Atmospheric conditions and engines

Question: how does humidity affect engine power? Air that has high humidity versus dry air.

Less oxygen per given volume. So lower relative density. Less oxygen. Less power. Less chooch!

You have to lean out as the relative humidity climbs.

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There is a missing piece to your question. You need a second question before asking about power. Humidity and power are not necessarily related directly.

How does humidity effect air density?

Then you can ask how air density effects engine power.

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Is wet air denser? One would think density is good. More packed into cylinder.

Water doesn’t burn. So when you have humid air, the water molecules take the place of air molecules when filling the cylinder. Which is no bueno. Ideally you’d want cool, dense, air. Not humid, dense, air. It’s more about air quality. IE; go for a walk at sea level and go for the same distance walk at 5000ft. Which one is easier for you to breathe? Sea level has better air quality due to more air density.


Humid air is actually less dense unless it is SO humid that water droplets are actually condensing. Gaseous water is less dense than air at the same temperature, and, since water doesn’t burn, you get less O2 going into the engine because the water has displaced it.


Thanks all! Helpful.

You’re really asking about density altitude. Your true altitude, then temperature and barometric pressure are what’s most important. It’s then dew point (relative humidity?) that comes into play last.

Can anyone point to someone tuning by using RH as a decision factor in what mixture to run? Its elevation followed by temperature that rules the day.

In drag racing, we had folks with a baro altimeter and a device to measure dew point so they could dial in their next run to the hundredth (thousandth sometimes) of a second (they had a lot of prior data).

Does RH make a real difference in karting? I dunno, I’m new to karting.

That’s what set this off. My last race felt good, pace was good, but times and top speeds were off relative to dryer conditions. The weather was the dominant thing, so I was trying to understand if humid day equals less top end. My top speed into t1 was 46-47mph versus 48-52. Yet my pace relative to field was good. I wasn’t getting walked in straights at all.

The chart I posted above is my initial answer to “what difference does RH make?”. At 40C, there’s only a 5% swing on air density, so at first blush, a 5% reduction in power would drop a theoretical top speed of 50mph to 49mph. A drop of 50mph to 46.5 (average to average) would take a 20% power loss.

Looking deeper into it, lower air density also reduces drag, but that’s a linear change whereas power and top speed are cubic, so I think we can ignore that. This tell me that something else has changed, OR there is some compound effect. For example, a 5% change in O2 content might cause a 20% power drop if the engine is just hyper-sensitive to fueling. With my limited exposure (206 and C51), neither of those engines are anywhere that sensitive. I don’t know what you are running. I also don’t know the track - could it simply be that there was less rubber down on the penultimate corner, and this lead to the 2mph drop?

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Yeah. It’s a bit of a noodler.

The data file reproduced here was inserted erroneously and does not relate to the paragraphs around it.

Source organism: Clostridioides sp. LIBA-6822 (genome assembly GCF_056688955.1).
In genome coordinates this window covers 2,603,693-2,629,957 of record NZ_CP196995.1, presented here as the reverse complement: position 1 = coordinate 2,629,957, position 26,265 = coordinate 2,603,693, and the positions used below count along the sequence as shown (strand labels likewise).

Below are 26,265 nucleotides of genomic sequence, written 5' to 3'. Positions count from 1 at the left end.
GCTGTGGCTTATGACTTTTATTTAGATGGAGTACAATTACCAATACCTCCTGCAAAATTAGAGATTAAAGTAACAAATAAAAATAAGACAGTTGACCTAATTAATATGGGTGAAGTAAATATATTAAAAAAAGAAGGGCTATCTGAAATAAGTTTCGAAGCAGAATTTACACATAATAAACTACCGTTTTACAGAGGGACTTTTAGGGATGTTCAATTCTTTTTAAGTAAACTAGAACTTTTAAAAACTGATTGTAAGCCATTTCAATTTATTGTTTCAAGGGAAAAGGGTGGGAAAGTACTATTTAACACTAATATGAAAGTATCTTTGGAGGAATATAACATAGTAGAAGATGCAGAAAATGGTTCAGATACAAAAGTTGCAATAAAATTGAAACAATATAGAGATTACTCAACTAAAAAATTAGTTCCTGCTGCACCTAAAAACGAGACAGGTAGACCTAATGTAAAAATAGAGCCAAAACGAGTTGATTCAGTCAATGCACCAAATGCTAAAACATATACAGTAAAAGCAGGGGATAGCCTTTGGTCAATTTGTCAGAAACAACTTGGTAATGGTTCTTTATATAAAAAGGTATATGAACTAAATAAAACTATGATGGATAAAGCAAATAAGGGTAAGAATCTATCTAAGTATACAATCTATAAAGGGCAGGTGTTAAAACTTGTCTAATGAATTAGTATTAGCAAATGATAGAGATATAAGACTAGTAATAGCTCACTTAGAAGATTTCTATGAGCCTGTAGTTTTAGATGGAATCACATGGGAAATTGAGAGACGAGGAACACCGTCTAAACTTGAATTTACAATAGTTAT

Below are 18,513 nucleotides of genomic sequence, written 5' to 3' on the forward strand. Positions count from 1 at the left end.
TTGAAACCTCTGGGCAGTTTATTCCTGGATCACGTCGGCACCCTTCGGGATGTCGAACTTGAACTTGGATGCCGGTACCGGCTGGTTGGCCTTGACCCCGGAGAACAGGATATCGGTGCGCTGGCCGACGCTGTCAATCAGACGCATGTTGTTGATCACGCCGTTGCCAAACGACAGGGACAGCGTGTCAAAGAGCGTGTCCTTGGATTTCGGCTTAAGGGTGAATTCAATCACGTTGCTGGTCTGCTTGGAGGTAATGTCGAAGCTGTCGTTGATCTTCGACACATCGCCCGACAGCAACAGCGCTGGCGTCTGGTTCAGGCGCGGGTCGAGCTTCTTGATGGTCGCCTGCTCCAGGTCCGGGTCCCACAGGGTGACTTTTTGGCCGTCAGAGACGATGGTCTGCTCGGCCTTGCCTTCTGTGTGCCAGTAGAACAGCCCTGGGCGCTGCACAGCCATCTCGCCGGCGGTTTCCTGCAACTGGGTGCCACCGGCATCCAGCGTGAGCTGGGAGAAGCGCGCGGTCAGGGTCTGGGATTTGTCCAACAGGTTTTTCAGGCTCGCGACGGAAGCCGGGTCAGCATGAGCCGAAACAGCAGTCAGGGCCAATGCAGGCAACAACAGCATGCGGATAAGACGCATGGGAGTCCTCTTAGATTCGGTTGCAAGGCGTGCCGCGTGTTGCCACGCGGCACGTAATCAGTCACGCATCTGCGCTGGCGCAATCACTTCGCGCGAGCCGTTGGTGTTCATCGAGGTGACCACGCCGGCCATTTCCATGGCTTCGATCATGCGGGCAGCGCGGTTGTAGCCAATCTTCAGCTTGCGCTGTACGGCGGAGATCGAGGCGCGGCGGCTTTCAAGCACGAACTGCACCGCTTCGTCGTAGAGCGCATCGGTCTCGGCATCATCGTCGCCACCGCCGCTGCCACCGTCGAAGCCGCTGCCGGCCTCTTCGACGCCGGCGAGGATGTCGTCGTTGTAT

Context: track dry but with standing water in braking zone of t1. Water inside apex 3, resulting in mud and dirt in apex of 3. Otherwise, track dry and clear.

Track is green. Rain had been heavy off an on for about 5 days. rain heavily earlier same day as well.

The standing water in t1 narrows the entry making it less fast. This means that I’ll be slower getting to 2-3 complex. Normal low speed here is 28-31 and I’m getting 26-27. My top speed entering two is 40 as opposed to 41.

Similarly, turn 5 normally has a minimum speed of 28mph. I was doing 26ish instead. The run from 5 through start finish and down straight to one is also compromised at 45 mph max as opposed to 48-50.

The water in one slows everything down the line a bit. The green track slows things down too. It didn’t seem like I had a weak kart as I would do fine in battles down the straights. Relatively, I drove strong (we won).

So, looking at my normal footage from normal day, dry races, this was slow. But it wasn’t slow relative to the rest of field. So it can’t be a crap engine. I did well so I don’t think it’s driver error. So, I’m putting it in atmospheric conditions.

Putting these two statements together doesn’t make sense unless “atmospheric conditions” is referring more to the track than how the engine is running

Yeah I meant something other than kart. The “weather” affected the track, making it green. Wet spots complicating things.

I was wondering if the generally wet air would also make things slower. I suppose the answer is yes but it’s not that significant.

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When the air density drops, the mass of the inducted charge is reduced so you get reduction in peak compression pressure too.

This is why you can run higher compression ratios at higher altitudes. While the volume has not changed, the mass has.

Yep, that’s the convenient thing about ratios. If your starting pressure drops 5%, final pressure drops 5% (which is a greater psi drop than the starting pressure drop). With engines, the big reason these simple ratios start to fall apart is that, when the initial conditions change enough, timing becomes a huge variable. Being able to advance the timing introduces a new variable that the simple ratio didn’t account for, but when talking 5% atmospheric changes, that doesn’t really account for much here.